Next generation of Copyright administration (NIM 4.0)


Release of new music in diversified markets…
To release a Copyright means that it’s available for licensing by Digital Service Providers (DSPs). As soon as the Copyright is registered, a note to DSPs will notify them of a change in administrative control and that a licence will have to be obtained from NIM services. This is as it works today, with the exception that in the future, the DSP does not have to negotiate individually licensing agreements. It can be obtained as a service from NIM.

It is not a requirement for our licencing and payment services. We still call the full-service Content as a Service (CaaS); the content can be hosted in the DSP own system or in any other CDN or NIM’s future services.

However, the ONLY way of licensing the content is via NIM’s ecosystem, and such anyone with access to NIM’s API can license any content they like if they have the CopyrightID (Guy Fletcher and Doug Flett’s Fallen Angel’s CopyrightID is:  ByAsaSDCeQ8R4hA7DBjZw3DCxG7ewQ7Excf7K4RZFzRZ) and some Royalties Tokens to pay for the license, i.e. CaaS is basically a pay as you go service…

Content as a Service (CaaS) (part of NIM 4.0).
Let me make one very important distinction. Whereas as NIM’s present activated service promotes a “software for managing, designing and publishing content”, The Content Cloud CaaS is used for managing/administration of content, never for its presentation.

The Content Cloud CaaS consists of a repository of channel-neutral (format-free) content. In other words, it is not tagged (hard-coded) for web delivery or mobile or any other channel. It is structured content that can be published to anything: web pages, mobile-device apps, wearable devices, store displays, the exploding Internet of Things, and any new channel that may appear in the future.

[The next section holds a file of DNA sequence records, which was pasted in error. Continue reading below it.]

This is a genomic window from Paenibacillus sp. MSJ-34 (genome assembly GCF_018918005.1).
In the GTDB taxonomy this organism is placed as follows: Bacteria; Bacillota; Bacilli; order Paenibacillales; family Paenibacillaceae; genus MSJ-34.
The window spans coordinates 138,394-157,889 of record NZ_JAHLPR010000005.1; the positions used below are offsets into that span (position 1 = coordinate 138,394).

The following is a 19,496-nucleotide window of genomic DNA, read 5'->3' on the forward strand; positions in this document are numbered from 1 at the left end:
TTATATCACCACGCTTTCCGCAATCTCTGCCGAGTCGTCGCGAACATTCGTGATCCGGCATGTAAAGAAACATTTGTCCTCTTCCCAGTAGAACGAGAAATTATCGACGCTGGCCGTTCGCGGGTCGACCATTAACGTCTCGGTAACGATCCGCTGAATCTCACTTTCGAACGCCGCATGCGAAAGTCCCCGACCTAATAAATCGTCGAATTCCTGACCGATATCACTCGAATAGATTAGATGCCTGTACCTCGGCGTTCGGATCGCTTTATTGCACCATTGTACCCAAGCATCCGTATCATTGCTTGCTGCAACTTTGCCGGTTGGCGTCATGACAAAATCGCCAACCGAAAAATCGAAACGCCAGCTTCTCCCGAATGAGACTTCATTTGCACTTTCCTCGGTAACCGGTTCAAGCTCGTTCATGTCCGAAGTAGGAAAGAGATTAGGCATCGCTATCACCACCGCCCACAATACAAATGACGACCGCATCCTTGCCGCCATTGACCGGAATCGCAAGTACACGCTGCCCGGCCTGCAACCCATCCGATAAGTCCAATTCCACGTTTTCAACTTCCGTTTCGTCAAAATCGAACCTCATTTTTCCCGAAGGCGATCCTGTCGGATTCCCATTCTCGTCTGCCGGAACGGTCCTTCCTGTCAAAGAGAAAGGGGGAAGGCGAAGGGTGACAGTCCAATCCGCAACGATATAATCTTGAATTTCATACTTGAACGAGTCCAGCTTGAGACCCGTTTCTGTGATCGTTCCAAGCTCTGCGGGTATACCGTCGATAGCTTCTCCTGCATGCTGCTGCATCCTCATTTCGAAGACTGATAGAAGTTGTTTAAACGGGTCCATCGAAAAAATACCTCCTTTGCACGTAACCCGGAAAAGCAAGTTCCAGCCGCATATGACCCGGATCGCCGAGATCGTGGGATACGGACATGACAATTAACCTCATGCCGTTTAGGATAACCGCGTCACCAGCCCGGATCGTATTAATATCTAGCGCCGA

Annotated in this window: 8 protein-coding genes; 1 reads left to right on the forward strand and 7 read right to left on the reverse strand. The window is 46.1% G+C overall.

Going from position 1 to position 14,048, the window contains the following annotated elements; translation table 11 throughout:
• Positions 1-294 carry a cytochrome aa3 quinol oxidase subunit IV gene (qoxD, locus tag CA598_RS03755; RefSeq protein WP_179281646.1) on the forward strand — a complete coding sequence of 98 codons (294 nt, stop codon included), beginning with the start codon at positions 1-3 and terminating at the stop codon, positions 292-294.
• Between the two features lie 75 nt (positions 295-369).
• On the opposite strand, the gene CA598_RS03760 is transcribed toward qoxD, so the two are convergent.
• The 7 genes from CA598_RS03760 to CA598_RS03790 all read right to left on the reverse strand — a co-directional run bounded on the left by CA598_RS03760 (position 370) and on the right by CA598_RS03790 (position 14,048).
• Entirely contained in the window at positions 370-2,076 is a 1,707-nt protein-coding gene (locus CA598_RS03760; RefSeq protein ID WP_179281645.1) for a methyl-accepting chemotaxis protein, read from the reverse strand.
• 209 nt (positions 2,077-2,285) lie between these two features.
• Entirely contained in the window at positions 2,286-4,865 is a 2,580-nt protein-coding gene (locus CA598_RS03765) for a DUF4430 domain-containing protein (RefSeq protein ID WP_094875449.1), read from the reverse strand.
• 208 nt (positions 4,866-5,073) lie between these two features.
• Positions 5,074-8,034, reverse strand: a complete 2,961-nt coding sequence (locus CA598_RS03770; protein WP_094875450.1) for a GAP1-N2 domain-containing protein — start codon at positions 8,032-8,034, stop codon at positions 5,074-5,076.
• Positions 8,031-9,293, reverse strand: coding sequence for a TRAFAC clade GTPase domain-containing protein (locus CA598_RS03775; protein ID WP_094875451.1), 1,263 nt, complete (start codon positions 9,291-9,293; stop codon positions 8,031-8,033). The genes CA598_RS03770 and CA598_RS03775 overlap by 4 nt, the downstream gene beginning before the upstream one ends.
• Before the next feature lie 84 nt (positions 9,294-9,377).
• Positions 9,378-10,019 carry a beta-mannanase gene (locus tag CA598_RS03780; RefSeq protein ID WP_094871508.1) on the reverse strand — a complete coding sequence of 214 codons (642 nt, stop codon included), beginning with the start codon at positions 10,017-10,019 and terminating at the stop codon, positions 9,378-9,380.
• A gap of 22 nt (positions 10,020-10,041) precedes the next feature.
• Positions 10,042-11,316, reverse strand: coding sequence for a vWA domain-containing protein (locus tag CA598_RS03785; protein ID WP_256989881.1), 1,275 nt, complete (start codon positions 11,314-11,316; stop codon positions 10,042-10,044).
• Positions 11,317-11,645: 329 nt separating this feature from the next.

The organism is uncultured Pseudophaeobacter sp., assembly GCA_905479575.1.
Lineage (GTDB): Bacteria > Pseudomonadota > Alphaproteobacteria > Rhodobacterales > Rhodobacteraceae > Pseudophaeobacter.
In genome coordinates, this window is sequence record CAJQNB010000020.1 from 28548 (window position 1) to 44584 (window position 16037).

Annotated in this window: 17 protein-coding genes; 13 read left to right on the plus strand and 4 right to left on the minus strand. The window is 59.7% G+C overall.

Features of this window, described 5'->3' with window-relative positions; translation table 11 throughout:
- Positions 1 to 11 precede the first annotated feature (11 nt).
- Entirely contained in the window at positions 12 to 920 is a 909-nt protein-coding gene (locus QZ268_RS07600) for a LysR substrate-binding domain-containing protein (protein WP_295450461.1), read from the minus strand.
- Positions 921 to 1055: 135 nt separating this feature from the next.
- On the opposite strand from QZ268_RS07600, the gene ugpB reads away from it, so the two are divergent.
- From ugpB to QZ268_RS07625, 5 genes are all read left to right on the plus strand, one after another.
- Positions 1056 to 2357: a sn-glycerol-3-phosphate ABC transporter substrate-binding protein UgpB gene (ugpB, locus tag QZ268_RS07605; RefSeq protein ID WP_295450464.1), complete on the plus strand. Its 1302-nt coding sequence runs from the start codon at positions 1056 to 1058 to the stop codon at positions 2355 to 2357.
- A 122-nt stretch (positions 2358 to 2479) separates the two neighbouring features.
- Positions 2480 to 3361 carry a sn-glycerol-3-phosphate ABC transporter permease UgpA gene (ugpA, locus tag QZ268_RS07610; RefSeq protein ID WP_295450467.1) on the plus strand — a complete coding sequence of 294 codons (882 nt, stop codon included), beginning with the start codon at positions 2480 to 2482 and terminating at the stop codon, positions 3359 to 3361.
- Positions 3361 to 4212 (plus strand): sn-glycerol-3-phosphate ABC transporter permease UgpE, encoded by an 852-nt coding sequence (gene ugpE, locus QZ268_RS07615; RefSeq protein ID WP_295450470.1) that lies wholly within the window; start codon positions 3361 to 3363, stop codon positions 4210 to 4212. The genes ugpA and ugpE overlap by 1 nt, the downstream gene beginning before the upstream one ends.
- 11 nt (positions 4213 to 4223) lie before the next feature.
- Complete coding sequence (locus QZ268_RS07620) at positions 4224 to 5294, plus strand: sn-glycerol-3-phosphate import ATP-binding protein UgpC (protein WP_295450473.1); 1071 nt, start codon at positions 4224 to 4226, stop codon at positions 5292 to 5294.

Customers can subscribe to content on areas of interest and have that content automatically delivered to them on the device and channel of their choosing.

At the same time is The Content Cloud CaaS designed for dynamic delivery of licensed or subscription-based content.

Each time the content is delivered, it changes to suit the context: the device being used, the location, the profile of the user, and other variables. NIM delivers “mobile-first” services.

Dynamic content delivery provides personalised content, giving customers what they want when they want it.

More specific and technical characteristics of The Content Cloud CaaS:

  1. The Content Cloud hosts the content repository in the cloud
  2. The content can be fetched via an API (Application Programmers Interface)
  3. The API returns the content in a well-structured format, such as JSON
  4. There is a mechanism for defining highly custom content structures
  5. There is a web interface for managing the content (the only similarity to WLCM)
  6. Webhooks helps the apps which depend on The Content Cloud to react to content updates
  7. The Content and presentation layers are separated, and the front-end doesn’t control how the content would look.

In short, The Content Cloud CaaS approach is simplification — it does less, but does it better — which brings more freedom on the consumer-facing end.

There is no silver bullet. However, The Content Cloud CaaS outperforms the traditional approach in the following cases: